Diagnosed Type 2, with an A1c of 11.4 in 2003; averaging a 5.0 A1c since then with diet, exercise and Glipizide XL + meds for blood pressure and cholesterol. 
A bit dated, but scroll down on this page if you want to know more ...


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gphxgphx
Total Posts: 832
Registered on: ‎03-24-2011

Re: More info on Alpha Lipoic Acid and Neuropathy?

At least in obese rats, the mode of action of ALA is trifold:

 

Reducing insulin resistance

Reducing excess body weight

Preventing diabetes from developing in the first place

 

ALA Actions

 

It does appear to be great at repairing damaged nerves and not just in diabetics. According to the latest issue of Neurology Now due to good results noted by doctors and patients it is now being trialed to repair nerve damage in multiple sclerosis.

 

The only negative side effect I've ever seen is it can possibly be antagonistic to CoQ10 levels and could cause slight deficiency. It is easy to supplement CoQ10 (presuming it's even a problem) and some formulations of ALA have CoQ10 included.

 

Europe and Germany in particular seem to be ahead of the curve compared to the US on ALA. It is prescribed there. In my own experience ALA and Omega 3s are as important to managing my diabetes and lipid issues as diet and exercise.

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deafmack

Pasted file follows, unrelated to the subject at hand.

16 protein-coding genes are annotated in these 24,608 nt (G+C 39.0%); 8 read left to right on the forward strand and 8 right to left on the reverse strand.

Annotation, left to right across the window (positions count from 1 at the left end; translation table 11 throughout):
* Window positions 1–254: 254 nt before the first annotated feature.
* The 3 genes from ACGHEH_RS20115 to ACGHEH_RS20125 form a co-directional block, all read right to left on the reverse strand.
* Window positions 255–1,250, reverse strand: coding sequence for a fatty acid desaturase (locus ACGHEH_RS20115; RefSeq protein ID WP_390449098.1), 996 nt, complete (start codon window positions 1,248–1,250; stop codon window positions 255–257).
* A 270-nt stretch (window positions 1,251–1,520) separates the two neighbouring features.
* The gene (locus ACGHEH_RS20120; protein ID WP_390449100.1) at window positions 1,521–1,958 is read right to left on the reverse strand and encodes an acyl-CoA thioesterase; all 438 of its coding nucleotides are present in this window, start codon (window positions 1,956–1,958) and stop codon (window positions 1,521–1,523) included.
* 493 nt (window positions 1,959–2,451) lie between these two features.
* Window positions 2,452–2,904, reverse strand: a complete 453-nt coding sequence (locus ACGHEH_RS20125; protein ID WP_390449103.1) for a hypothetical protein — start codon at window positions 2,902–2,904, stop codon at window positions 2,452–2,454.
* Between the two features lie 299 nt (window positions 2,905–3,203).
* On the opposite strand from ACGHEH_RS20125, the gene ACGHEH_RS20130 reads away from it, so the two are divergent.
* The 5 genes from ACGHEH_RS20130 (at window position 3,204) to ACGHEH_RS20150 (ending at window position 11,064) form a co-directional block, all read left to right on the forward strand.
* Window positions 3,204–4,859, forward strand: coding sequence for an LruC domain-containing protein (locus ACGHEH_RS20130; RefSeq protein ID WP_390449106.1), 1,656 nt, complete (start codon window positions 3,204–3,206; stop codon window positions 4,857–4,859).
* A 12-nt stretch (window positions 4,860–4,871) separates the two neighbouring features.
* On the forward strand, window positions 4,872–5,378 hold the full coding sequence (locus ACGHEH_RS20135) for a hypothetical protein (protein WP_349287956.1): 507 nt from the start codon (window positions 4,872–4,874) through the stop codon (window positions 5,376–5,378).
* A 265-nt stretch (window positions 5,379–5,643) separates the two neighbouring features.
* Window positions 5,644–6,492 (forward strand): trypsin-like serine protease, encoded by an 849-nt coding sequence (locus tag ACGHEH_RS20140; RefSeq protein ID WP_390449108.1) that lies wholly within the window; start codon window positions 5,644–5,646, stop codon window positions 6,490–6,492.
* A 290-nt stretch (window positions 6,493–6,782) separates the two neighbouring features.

Total Posts: 2,527
Registered on: ‎10-31-2009

Re: More info on Alpha Lipoic Acid and Neuropathy?

I can't say all or most but some of us use Alpha LIpoic Acid to help with neuropathy. It does help IMO. I take 200mg 3 times a day but noticed that my body was reacting and found out the ALA I was taking had cornstarch in it. Since changing to a cornfree version I am doing much better. In reading about ALA dosage I have found that 600 mg a day can be conservative and have seen people use much larger doses but 600 mg a day is good starting place. Also you can use R LIpoic Acid instead but it has a much shorter shelf life, Either way, you would be making a good move.

a Deaf person with Diabetes.

alan_s
Total Posts: 14,619
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Registered on: ‎10-30-2009

Re: More info on Alpha Lipoic Acid and Neuropathy?


deafmack wrote:

I can't say all or most but some of us use Alpha LIpoic Acid to help with neuropathy. It does help IMO. I take 200mg 3 times a day but noticed that my body was reacting and found out the ALA I was taking had cornstarch in it. Since changing to a cornfree version I am doing much better. In reading about ALA dosage I have found that 600 mg a day can be conservative and have seen people use much larger doses but 600 mg a day is good starting place. Also you can use R LIpoic Acid instead but it has a much shorter shelf life, Either way, you would be making a good move.


Not for neuropathy, but for arthritis, I found that changing from glucosamine to 600mg ALA was seamless, with no return of the arthritic pain in my wrists the glucosamine was helping to manage.

 

I have been on 50mg r-ALA for a week now, with no noticeable difference or side effects. The experiment continues.

Cheers, Alan, Type 2, d&e metformin 2000mg, Australia.
Everything in Moderation - Except Laughter.
There is nothing I could eat I like more than my eyes.
Type 2 Diabetes - A Personal Journey (latest: It Must Be OK - It's Sugar-Free! Wrong!)
Born Under a Wandering Star (Latest: Budapest, Hungary)